This story is about Hollister, California.  Eggers says he was inspired to go there because he had been seeing those sweatshirts that say Hollister on them.  [At this point I have t confess that I have seen them, but don’t really register them and didn’t know it had anything to do with Abercrombie and Fitch].

And thus the story bifurcates into the story of the brand and the story of the town.  And never shall they meet. (more…)

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SOUNDTRACK: TIMBER TIMBRE-Live at Massey Hall (July 8, 2014).

I’ve known about Timber Timbre for years but I seem to always get them mixed up with someone else .  I think of them as a dark synthy pop band, which is entirely false.  Their sound has been described as having “an aesthetic rooted in swampy, ragged blues” and “beautifully restrained blues from an alternate universe.”

Their music is cinematic and kind of spooky and their’s is the first of the Massey hall videos in which the stage is very dark.  It seems barely lit at all.

Taylor Kirk seems to be the main voice of the band (he sings as well).  He says he used to take the train to Massey Hall.  And says there is something that affords a big audience and intimacy at the same time.  He wonders what the band could possibly do after this.  He thinks it’s impossible that they sold it out.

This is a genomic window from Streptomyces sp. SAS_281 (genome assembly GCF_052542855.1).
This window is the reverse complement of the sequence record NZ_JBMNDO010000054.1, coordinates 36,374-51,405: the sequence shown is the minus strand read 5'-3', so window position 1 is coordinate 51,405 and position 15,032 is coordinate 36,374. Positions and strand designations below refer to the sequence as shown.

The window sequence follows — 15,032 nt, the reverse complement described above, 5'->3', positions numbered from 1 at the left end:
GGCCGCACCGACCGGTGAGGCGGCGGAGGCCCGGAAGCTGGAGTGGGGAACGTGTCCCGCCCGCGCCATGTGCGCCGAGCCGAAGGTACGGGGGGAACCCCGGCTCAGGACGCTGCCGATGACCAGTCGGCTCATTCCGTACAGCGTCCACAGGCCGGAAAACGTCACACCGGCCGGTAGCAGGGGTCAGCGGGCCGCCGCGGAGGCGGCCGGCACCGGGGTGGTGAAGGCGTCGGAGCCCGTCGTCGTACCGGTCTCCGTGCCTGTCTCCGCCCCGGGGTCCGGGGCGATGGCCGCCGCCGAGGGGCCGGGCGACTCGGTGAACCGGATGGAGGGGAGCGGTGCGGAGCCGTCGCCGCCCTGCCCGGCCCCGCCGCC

“Grand Canyon” comes alive with washes of guitars and synths (Mathieu Charbonneau) and thumping drums (Olivier Fairfield) before Kirk speaks the lyrics:

From the Phoenix liftoff
Somewhere over Blackfoot reserve
High above Drumheller
Sky hostess starts to serve
Cloud shadows on the mountain
And our shadow on the mountainside
After Salt Lake City
I have time to close my eyes

The music is a soundscape with washes of atmosphere and some noisy feedbacking guitar from Simon Trotter.

Kirk says, “Welcome to the most exciting night of my entire life.”  He asks “Are you ready for this shit?” as the woozy echoing guitar chords open “Hot Dreams,” with the peculiar lyrics

I wanna dance, I wanna dance
I wanna dance with a black woman
It’s peculiar because it never returns to that idea in any way throughout the song
I wanna still, I wanna still
I wanna still my mind
And I wanna chance, I wanna chance
I want another chance
To distill
To distill that time
And I wanna write, I wanna write
I wanna write to someone so true
I wanna wake, I wanna wake
I wanna wake from hot dreams
Hot dreams of you
Oh hot dreams

There s a kind of Nick Cave vibe in his storytelling singing style the song stays pretty quiet until the guitar solo rings out.

“Bad Ritual” opens with moody guitars, a simple drum beat and noir piano and echoing guitars.  I love the way he sing/speaks the lyrics and the single piano note that echoes throughout the end of the song.

“Creep On Creepin’ On” sounds like an old 50 songs the way it starts, but with a more sinister keyboard spiking moments.  The lyrics are suitably disarming:

Oh, I buried my head in my hands
I buried my heart there in the sand
I was cocked, blocked, cured and charmed